Liverpool undone by lack of ambition
Rodgers' struggling side pays the price for playing as if scoreless draw was desirable
In his new autobiography, Steven Gerrard explains his feelings when Liverpool played Manchester United at Anfield last season.
He was sure he would be recalled to the starting line-up for the game but instead Brendan Rodgers told him a few days beforehand that he couldn't change the side that was doing well for him.
Gerrard warmed up during the first half with the United fans chanting about his lowest moment in football: his slip which cost Liverpool the title the previous May.
"The anger in the caged animal grew and grew," he writes. "United were swaggering, Anfield was very quiet. It was obvious I would come on at half-time.
"We had stood off United in the first half and made very few tackles. It went against everything built into my DNA. Tackling and collisions mattered against Manchester United."
So when Gerrard came on for the second half, he made two immediately and within 38 seconds he had been sent off.
If he had been on the sideline last night, or even if he was watching from his home in LA, which used to belong to Mariah Carey, Gerrard would have felt some familiar urges.
If Gerrard was on the field, he might have decided in the opening minutes that Manchester United's possession needed to be disrupted by a tackle or a collision.
During the first half, he might have done something reckless, which would have been in keeping with the spirit of games between the two great clubs of the north of England.
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United could, at least, say they had ended the game in keeping with their traditions when Anthony Martial came on and scored on his debut.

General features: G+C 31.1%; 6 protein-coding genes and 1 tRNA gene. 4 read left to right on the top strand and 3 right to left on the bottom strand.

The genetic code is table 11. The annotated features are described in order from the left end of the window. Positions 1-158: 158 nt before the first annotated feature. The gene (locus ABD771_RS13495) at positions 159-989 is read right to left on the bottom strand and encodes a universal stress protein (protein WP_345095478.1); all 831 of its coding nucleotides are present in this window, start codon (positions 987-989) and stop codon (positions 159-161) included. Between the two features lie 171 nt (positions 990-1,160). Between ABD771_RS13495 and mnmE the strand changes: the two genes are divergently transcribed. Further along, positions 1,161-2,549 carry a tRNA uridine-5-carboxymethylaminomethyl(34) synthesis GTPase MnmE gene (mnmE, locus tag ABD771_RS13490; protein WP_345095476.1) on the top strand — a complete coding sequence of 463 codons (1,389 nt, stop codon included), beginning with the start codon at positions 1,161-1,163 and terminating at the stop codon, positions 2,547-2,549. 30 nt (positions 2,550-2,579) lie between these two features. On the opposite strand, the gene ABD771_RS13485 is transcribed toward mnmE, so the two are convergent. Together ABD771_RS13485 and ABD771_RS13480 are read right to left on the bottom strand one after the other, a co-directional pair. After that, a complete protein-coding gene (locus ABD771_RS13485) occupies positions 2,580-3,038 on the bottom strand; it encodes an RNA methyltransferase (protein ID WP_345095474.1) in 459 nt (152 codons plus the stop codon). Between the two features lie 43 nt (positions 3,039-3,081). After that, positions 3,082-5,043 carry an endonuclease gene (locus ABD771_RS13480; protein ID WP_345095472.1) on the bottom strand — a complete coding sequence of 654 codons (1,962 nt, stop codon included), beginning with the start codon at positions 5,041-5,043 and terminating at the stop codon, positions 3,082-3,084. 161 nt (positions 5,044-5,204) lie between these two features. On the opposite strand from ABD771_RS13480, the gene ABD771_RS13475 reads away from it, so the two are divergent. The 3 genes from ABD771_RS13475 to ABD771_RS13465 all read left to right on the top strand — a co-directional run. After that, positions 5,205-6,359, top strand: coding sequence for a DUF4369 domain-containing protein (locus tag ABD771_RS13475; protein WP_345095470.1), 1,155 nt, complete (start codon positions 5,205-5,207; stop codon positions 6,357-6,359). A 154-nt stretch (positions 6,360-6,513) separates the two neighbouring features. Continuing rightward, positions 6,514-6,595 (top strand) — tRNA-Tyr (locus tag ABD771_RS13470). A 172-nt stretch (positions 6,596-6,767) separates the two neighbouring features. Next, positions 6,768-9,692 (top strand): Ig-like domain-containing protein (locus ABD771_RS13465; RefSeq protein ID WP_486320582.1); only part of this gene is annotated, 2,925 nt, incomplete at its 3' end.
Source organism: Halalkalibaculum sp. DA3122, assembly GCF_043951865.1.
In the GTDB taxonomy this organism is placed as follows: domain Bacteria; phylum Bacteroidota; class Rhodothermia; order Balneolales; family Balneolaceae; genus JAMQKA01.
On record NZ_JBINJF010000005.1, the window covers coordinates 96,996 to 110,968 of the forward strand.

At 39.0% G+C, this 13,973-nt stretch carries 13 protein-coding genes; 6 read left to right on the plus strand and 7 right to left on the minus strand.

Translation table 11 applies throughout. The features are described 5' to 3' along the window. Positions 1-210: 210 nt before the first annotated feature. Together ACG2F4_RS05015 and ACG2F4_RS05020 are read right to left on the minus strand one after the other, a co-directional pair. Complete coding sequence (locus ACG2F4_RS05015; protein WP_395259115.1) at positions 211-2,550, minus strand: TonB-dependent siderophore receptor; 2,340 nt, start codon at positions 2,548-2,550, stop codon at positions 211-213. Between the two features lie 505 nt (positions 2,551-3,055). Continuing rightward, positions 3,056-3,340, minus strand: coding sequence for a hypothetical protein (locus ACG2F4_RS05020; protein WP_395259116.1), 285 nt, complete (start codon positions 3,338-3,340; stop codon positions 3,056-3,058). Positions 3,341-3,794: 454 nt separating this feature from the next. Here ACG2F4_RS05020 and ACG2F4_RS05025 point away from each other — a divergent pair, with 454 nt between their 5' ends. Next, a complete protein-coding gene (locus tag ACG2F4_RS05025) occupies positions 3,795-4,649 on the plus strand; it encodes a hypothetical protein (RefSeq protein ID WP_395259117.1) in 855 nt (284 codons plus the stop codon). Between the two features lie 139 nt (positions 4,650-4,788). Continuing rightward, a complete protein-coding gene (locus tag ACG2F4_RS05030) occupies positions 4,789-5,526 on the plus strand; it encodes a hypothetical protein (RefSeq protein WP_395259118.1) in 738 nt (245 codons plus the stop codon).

Before Daley Blind opened the scoring three minutes into the second half, they had contributed almost as little to the match as Liverpool, but the context of the game might have explained Brendan Rodgers' approach.
Liverpool had a gameplan that depended on United being unable to break them down. It was an unadventurous route which revealed much about Rodgers' current position at the club. He has entered the crisis management stage of his time as Liverpool's manager. Liverpool's defeat at home to West Ham before the international break demonstrated how fraught things will be for Rodgers this season.
Liverpool had started the season with a couple of wins, and most commentators were impressed by their defensive organisation against Arsenal, but one calamitous defeat was enough for the failings of last season to be swiftly recalled.
A scoreless draw yesterday would have allowed Rodgers to hail the fighting qualities of his side. At half-time, neither side had managed a shot on target, so in one dreary sense everything was going according to plan. But despite a stunning Christian Benteke goal which briefly brought Liverpool back into the match, it was hard to find much to praise in a limp performance.
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Rodgers has said his new signings need time, but after last season he must have known that he won't be given much of it to demonstrate that he can build another team.
Before his goal, Benteke was anonymous as was Roberto Firmino, while Danny Ings was stranded on the wing. The sale of Raheem Sterling will cost them this season, but Liverpool's lack of ambition was a questionable approach against a Manchester United team undergoing their own soul-searching.
If Liverpool played as if a scoreless draw was desirable, it is sometimes hard to know what Manchester United desire under Van Gaal beyond the most expensive players in the world. And if they are not the most expensive players in the world, Manchester United will make them so.
Despite a hamstring injury that kept Wayne Rooney out of the game, Anthony Martial started on the bench, but when he came on, his contribution guaranteed the points.
Van Gaal said Martial was a player for the future last week, but an initial fee of £36m puts pressure on the people who have spent that money, not just the player, so there will have been a general sense of relief at Old Trafford last night in many ways.
After the defeat to Swansea, United couldn't afford to lose yesterday, but it swiftly became clear that Liverpool hadn't come to Old Trafford to achieve victory, and they may regret the conservative approach.
By the end, things were more reckless. Liverpool were making the tackles and collisions which are in keeping with some of the traditions of the fixture. Joe Gomez jumped into one to give away a penalty and James Milner picked up a booking and announced he was playing when he charged into Ashley Young.
Tackles and collisions matter when Liverpool play Manchester United, but this was a game where the result mattered most of all.
Sunday Indo Sport